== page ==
The international arrest warrant against the Sudanese President Omar al Bashir and the Arab-Israeli conflict top the agenda of Arab parliamentary leaders.
Parliament leaders denounce ICC
MUSCAT // The international arrest warrant against the Sudanese President Omar al Bashir and the Arab-Israeli conflict topped the agenda of Arab parliamentary leaders, as they convened yesterday in the Omani capital. Abdullah bin Muhammad Al Ashaikh, speaker of Saudi Arabia's Shura Council, said the arrest warrant issued on Wednesday by the International Criminal Court (ICC) reflected a double standard in the international judiciary system.
"It's strange that the court is issuing that warrant against heads of states while Israeli officials, who have committed several crimes, are left free," Mr Al Ashaikh said at the 15th Arab Inter-Parliamentary Union conference, which concludes today. Last week, the court said Mr al Bashir's official capacity as president "does not exclude his criminal responsibility, nor does it grant him immunity against prosecution before the ICC".
The court decision has aroused widespread opposition, notably in the African Union, the Arab League and China. Mr al Bashir is charged with five counts of crimes against humanity and two counts of war crimes. The decision is unlikely to affect Mr al Bashir's movements, at least within Africa and the Arab world, but some of Darfur's anti-government militias have promised to co-operate with the court. Mr al Bashir is planning to attend an Arab League summit in Doha this month.
The speaker of Qatar's Advisory Council, Mohammed bin Mubarak al Khuleifi, said the warrant would undermine efforts to find a peaceful settlement of the conflict in Darfur. The Sudanese government and Darfur's Justice and Equality Movement signed a goodwill agreement last month in Doha, pledging to negotiate a settlement of the conflict. But the head of the rebel group said on Saturday that he would reconsider his position on the agreement should Qatar invite Mr al Bashir to the Arab summit.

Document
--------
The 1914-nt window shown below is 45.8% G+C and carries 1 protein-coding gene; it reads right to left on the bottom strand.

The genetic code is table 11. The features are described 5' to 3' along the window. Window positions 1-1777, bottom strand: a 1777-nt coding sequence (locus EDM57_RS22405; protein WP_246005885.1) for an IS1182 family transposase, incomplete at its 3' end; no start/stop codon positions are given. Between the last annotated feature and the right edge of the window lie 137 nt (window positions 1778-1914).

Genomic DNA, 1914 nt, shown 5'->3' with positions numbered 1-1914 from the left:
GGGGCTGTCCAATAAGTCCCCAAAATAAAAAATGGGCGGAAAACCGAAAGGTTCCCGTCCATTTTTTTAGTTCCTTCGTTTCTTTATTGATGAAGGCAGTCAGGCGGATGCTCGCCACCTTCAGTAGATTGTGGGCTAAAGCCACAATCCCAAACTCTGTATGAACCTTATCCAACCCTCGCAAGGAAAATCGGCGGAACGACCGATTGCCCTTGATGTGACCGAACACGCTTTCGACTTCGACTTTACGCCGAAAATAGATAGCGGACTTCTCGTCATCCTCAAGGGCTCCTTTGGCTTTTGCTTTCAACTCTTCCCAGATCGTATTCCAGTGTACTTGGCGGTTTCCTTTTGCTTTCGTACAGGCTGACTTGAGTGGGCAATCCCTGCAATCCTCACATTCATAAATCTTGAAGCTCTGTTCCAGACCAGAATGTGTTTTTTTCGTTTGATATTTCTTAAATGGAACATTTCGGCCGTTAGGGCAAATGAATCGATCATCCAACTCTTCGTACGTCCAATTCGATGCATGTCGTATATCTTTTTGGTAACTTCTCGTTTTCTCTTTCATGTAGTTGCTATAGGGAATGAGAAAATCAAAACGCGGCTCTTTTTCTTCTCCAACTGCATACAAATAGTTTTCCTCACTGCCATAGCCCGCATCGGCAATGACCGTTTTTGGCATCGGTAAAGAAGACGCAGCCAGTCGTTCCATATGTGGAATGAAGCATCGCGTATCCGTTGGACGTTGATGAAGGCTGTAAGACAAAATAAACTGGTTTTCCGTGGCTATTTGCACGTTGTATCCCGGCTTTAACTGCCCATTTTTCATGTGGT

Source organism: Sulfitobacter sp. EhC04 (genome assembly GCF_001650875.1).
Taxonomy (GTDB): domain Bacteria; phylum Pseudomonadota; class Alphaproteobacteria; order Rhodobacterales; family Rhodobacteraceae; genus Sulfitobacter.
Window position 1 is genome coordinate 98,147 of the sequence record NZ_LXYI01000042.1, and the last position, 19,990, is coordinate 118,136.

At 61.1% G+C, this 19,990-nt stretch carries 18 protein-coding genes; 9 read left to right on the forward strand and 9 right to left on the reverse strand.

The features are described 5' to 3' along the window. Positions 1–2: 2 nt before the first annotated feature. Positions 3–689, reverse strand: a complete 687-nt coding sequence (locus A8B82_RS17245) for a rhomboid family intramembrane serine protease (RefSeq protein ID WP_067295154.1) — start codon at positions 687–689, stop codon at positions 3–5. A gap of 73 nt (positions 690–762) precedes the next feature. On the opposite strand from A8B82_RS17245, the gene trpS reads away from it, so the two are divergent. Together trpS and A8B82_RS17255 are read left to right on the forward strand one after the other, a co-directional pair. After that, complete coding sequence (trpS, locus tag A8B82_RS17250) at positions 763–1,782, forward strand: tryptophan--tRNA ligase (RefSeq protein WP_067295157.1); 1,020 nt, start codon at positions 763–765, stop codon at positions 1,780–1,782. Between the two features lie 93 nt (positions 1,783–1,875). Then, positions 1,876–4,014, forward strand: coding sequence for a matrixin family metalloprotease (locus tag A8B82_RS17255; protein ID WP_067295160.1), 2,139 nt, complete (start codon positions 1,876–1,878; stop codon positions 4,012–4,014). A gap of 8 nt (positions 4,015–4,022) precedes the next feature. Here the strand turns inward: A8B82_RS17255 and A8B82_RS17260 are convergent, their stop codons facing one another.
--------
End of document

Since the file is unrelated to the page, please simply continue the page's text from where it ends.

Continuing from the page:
The arrest warrant "constitutes a dangerous precedent in international relations, and doesn't serve security and stability in Darfur", Mr al Khuleifi said yesterday. "We appeal to the Security Council to pave the way for the mediation efforts exerted by Qatar to achieve peace." The treaty under which the court was established gives the UN Security Council the power to suspend charges for up to one year, but that can be renewed indefinitely if the council sees fit.
At least 108 countries have signed the 2002 Rome Statute of the International Criminal Court. China, India, Russia and the United States have refused to do so; Jordan is the only Arab country to have ratified the treaty. In his speech yesterday, Sudan's National Assembly speaker, Ahmed Ibrahim al Taher, claimed that the court was controlled by seven European countries hostile to Sudan. "This is a dangerous precedent under which immunity of world leaders is lost," he said.
The Sudanese parliament urged the states that have ratified the Rome Statute to reconsider their membership of the court because the ICC was "being partial to political objectives of the West". The Arab-Israeli conflict was also to the fore in the speeches of the speakers of the 18 parliaments that took part in the conference. Khalifa al Dhahrani, of the Council of Representatives of Bahrain, urged his Arab counterparts to support initiatives to pursue Israeli leaders via legal channels for possible crimes against humanity committed during the recent flare-up in Gaza. Oman and Saudi Arabia made similar points.
The 22-day Israeli offensive, launched in December, killed at least 1,300 Palestinians, including hundreds of children. Tens of thousands were left homeless. The Bahraini official appealed to Arab parliamentarians to lobby the International Parliamentary Union to suspend Israel's membership. The Arab parliamentarians also emphasised the importance of Palestinian unity. The Palestinian factions, mainly the two dominant groups, Fatah and Hamas, which had two representatives at the meeting, have been locked in a dispute for the past two years.
Dr Ahmad Bahar, a Hamas leader and the first deputy speaker of the Palestinian Legislative Council, urged the Arab legislators to get to work on bringing Israeli leaders before international courts. He also pressed them to step up their efforts at the international level to free the Hamas parliamentarians arrested by Israel and to speed up the reconstruction of Gaza and the opening of border crossings closed by Israel.
The Hamas leader expressed hope that the inter-Palestinian dialogue, hosted by the Egyptian government would be successful. Arab leaders have repeatedly said the Palestinians should solve their differences, if a settlement with Israel is to be reached. firstname.lastname@example.org